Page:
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Cord-Cutting Catches Fire: 2 Million US Homes Dumped Cable in 2016, Study Reveals

And this thing ain’t slowing down

In case you were wondering, this cord-cutting thing isn’t going anywhere.

Per SNL Kagan, a group within S&P Global Market Intelligence, 13 percent of occupied American homes — or one out of every six — now have broadband but no cable. That means in 2016 alone, households equipped with broadband that do not subscribe to a traditional multichannel video package grew by more than 2 million. Yeah, that’s a lot.

“While financial considerations likely are at play, the segment’s trend, combined with the erosion of legacy multichannel, primarily underscores the evolution of video consumption preferences,” the research company said.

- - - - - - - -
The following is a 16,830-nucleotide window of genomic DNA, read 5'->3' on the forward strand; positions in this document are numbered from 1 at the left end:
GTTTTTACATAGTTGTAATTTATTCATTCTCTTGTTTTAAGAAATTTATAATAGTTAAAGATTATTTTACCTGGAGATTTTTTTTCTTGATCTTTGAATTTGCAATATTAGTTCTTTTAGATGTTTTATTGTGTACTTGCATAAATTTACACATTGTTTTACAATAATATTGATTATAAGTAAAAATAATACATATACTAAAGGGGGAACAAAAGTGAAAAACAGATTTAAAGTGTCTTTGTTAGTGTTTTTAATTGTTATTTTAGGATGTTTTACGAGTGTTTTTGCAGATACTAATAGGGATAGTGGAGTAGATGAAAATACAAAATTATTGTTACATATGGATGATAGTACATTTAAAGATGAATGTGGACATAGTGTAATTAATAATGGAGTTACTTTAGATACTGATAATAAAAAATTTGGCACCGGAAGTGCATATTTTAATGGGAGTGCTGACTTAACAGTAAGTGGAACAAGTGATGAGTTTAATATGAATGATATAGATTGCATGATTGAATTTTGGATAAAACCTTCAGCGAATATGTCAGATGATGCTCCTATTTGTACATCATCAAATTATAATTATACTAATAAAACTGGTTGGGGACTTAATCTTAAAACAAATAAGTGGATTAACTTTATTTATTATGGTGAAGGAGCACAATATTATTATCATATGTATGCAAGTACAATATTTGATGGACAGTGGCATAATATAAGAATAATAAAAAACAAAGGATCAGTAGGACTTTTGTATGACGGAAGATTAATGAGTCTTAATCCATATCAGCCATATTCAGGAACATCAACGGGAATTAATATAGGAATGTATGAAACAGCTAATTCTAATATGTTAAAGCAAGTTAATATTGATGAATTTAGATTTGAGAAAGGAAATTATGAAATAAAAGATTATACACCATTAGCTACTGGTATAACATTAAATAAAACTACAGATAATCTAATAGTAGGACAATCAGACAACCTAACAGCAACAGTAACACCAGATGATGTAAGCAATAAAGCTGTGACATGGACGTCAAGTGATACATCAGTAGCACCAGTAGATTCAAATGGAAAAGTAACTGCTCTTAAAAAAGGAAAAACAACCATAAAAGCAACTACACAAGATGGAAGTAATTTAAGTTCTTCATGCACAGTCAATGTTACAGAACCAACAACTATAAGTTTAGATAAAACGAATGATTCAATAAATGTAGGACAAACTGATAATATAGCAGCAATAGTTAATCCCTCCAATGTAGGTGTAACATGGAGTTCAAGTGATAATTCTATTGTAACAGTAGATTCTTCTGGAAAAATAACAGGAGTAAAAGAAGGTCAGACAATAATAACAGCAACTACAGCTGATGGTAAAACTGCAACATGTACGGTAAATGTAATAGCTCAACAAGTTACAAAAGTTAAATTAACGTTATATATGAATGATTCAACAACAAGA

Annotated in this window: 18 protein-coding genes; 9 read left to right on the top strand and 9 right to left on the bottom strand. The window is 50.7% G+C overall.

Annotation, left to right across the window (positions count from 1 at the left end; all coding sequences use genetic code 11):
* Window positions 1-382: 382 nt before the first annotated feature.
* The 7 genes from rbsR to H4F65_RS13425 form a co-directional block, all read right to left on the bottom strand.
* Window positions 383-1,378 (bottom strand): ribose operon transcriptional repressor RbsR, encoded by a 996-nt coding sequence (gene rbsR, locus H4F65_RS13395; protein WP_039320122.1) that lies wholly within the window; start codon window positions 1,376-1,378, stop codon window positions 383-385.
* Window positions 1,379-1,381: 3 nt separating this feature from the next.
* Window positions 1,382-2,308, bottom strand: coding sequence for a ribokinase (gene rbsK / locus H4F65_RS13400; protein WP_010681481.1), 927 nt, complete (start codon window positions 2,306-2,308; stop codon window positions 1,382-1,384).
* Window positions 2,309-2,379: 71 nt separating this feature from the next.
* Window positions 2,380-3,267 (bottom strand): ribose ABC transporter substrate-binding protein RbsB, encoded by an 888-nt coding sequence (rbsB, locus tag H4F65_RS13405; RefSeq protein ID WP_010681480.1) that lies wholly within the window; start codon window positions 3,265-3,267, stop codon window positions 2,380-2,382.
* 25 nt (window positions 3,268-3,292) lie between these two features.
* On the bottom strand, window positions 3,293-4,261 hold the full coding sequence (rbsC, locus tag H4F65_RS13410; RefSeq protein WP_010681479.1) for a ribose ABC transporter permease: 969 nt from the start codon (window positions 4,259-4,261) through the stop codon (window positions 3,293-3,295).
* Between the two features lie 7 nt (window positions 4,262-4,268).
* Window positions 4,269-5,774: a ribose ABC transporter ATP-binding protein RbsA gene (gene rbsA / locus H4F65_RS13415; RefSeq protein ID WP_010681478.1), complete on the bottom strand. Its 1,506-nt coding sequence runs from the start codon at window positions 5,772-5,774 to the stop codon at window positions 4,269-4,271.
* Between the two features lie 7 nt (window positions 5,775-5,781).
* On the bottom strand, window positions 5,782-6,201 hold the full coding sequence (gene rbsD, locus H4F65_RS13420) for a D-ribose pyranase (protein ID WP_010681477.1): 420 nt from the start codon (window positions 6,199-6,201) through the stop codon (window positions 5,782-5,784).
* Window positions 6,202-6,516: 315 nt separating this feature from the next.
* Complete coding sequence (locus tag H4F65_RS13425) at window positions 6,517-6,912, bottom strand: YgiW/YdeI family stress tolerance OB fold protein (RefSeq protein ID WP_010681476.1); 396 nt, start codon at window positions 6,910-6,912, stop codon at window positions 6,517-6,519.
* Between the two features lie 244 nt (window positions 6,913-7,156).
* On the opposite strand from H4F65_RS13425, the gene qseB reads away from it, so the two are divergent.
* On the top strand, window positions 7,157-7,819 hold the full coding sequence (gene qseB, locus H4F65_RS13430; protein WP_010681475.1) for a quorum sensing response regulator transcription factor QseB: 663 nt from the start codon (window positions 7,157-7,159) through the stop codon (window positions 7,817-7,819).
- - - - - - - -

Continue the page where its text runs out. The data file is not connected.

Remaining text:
That cable-shirking segment of the U.S. population — totaling 15.4 million homes — grew by 400,000 dwellings in the fourth-quarter alone. And by 2021, Kagan expects that number will reach 28 million — almost double in just a few more years. To make matters more daunting for traditional cable providers, the Wednesday study warned that its potentially shocking estimate may even prove conservative.

It won’t be a total loss to the Time Warners and Charters of the space, however — so long as they adapt. Comcast, for example, is making a heavy push into the streaming game with recent Netflix integration and a similar Sling deal. That NBC parent company is the biggest one we’ve got, so look out for some follow-the-leader action.

Below are a few diagrams from the Kagan study to help illustrate all the hubbub.